A Life Unravelled
I am of an age
When the formative years
It starts with
I had forgotten.
Tumultuous times of
Tumult covered by more
A child overwhelmed;
A teenager confused;
Until in the thirties
As it must ~
Or die bitter.
I’ve made no secret of the fact that I’m seeking professional help to unravel and make peace with my life.
Starting in my late 20s I began to experience wake-up calls. People and events emerged to shake things up, most often sending me into an emotional tailspin.
My initial response was always that of the victim.
“Why me? What did I do?”
Then one day something started to happen.
I started to wake up.
My grandmother’s death when I was in my early thirties snapped me out of a career malaise. Instead of being bitter about the loss of someone I loved I was going to honour her memory by honouring my heart’s desire.
I embarked on my true journey with the horse. Granny would like this, I thought, as she was also passionate about horses. More importantly, however, she’d want me to be happy.
My two years as an equestrian coaching intern were a refiner’s fire. The veneer of my “happy” married life began to be stripped away until I could finally see the truth of its dysfunction. The victim was alive and well and absorbed into the drama of another who, I quickly realized, resembled my emotionally distant, self-absorbed and delinquent father.
Within a few years we divorced. I sought my first round of counselling and avoided dating once I realized I was attracting variations on a negative theme. I was determined to relinquish emotional baggage and find a healthier way of being.
My eyes were opening.
Eighteen months later I met my future husband. A kind, gentle, thoughtful, caring and emotionally mature man. (What he was doing with me took me a long time to understand.) The road was rocky. I’d had no experience being with such a person. But unlike the previously dysfunctional men in my life, he was genuinely interested in my well-being and demonstrated through deed, and not just word, his devotion.
I learned to accept I might be worthy of something different than my normal experience.
My eyes opened further.
Two years later, tragedy in the riding arena as a school horse I’d been riding died following a freak jumping accident. Getting back in the saddle was difficult. The silver lining came a few months later with the opportunity to part-board a beautiful thoroughbred mare, Murphy. This lasted nearly three years.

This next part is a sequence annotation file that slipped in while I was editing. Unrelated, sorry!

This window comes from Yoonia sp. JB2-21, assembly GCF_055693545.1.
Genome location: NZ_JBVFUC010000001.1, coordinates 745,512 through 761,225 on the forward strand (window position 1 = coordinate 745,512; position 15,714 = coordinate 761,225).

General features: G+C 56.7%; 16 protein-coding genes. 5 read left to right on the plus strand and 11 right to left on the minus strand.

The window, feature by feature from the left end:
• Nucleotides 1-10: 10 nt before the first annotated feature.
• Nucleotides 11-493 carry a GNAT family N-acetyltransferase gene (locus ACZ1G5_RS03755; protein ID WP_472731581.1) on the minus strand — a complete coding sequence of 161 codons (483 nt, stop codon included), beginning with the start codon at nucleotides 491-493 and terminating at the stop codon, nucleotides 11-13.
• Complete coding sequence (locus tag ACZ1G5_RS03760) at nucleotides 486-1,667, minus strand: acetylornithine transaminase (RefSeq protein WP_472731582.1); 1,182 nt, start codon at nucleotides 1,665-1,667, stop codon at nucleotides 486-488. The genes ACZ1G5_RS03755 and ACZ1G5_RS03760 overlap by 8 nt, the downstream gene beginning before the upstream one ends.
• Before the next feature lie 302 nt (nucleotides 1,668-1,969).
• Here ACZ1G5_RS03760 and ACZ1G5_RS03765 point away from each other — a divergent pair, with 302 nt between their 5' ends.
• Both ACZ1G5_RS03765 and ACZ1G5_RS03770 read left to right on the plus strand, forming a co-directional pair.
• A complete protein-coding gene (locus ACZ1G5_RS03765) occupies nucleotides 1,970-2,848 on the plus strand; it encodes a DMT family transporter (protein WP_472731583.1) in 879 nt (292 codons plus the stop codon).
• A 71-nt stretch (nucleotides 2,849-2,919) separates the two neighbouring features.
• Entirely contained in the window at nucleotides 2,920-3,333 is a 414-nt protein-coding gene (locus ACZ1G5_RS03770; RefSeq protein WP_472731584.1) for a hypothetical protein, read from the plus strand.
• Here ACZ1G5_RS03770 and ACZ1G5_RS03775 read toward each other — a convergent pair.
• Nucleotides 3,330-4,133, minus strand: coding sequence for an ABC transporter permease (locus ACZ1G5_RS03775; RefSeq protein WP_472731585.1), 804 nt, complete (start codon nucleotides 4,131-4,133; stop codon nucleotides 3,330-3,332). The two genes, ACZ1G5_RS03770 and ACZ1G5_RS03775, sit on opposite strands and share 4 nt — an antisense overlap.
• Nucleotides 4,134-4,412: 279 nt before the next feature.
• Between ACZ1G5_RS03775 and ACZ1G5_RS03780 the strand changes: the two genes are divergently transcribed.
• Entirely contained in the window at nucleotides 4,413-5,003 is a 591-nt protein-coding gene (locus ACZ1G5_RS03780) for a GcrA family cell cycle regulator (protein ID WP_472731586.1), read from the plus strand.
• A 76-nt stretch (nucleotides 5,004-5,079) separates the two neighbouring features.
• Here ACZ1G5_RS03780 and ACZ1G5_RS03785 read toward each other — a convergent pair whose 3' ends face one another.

And then Murphy died of cancer. More blinding misery, but the courage to look for a silver lining.
Five months later, a dream come true when Bear entered my life. Finally, a horse to call my own. But I wanted to be an aware horse owner. I wanted to build a relationship based on trust. I turned to natural horsemanship and enrolled in Chris Irwin‘s Train the Trainer program. While I was fine tuning my horsemanship skills the horses were reflecting back to me how broken I was, my insecurities rearing their ugly heads and demanding my unbridled attention.
Another wake up call; another realization that I needed more help.
Enter art therapy and meditation. I became more grounded and a beautiful collection of veil paintings was born of my unburdening. This journey lasted about 18 months.
And I was still working with Bear ~ the experience of self-awareness around him bringing greater depth and meaning to our relationship. A new self-confidence was emerging; the victim was beginning her retreat.
And then my eyes opened some more.
A week in Sarajevo in February 2009. Panic attacks. Anxiety. My inner personal hell rising to the surface and reflected in the sad, unhappy state of a recovering war-torn city.
Within weeks I was sitting in a therapist’s office, the depression and anxiety, the feeling of being stuck and weighted down by things beyond my understanding more than I could bear.
The true work of unravelling a lifetime began sitting in a chair opposite a stranger whose only desire was to help me along the road to wellness.
The pain, anger, bitterness, grief, shame, the trauma of abuse laid bare. The broken-ness of my life lying before me like the scattered pieces of a puzzle waiting to be re-assembled, but with awareness.
Eyes ever opening.
And with this a sense of liberty. The freedom to begin to see myself differently. The triumph of survival and a new-found understanding of what it means to thrive. The tools to rebuild the puzzle of my life into something more functional. An opportunity to create a clearer picture of who I really am while releasing the illusion forced upon me when I had no concept of self and no choice but to absorb and reflect the drama and dysfunction of the adults around me.
A life unravelled.
A life reclaimed.
Thanks for visiting,
©Dorothy Chiotti, Aimwell CreativeWorks 2013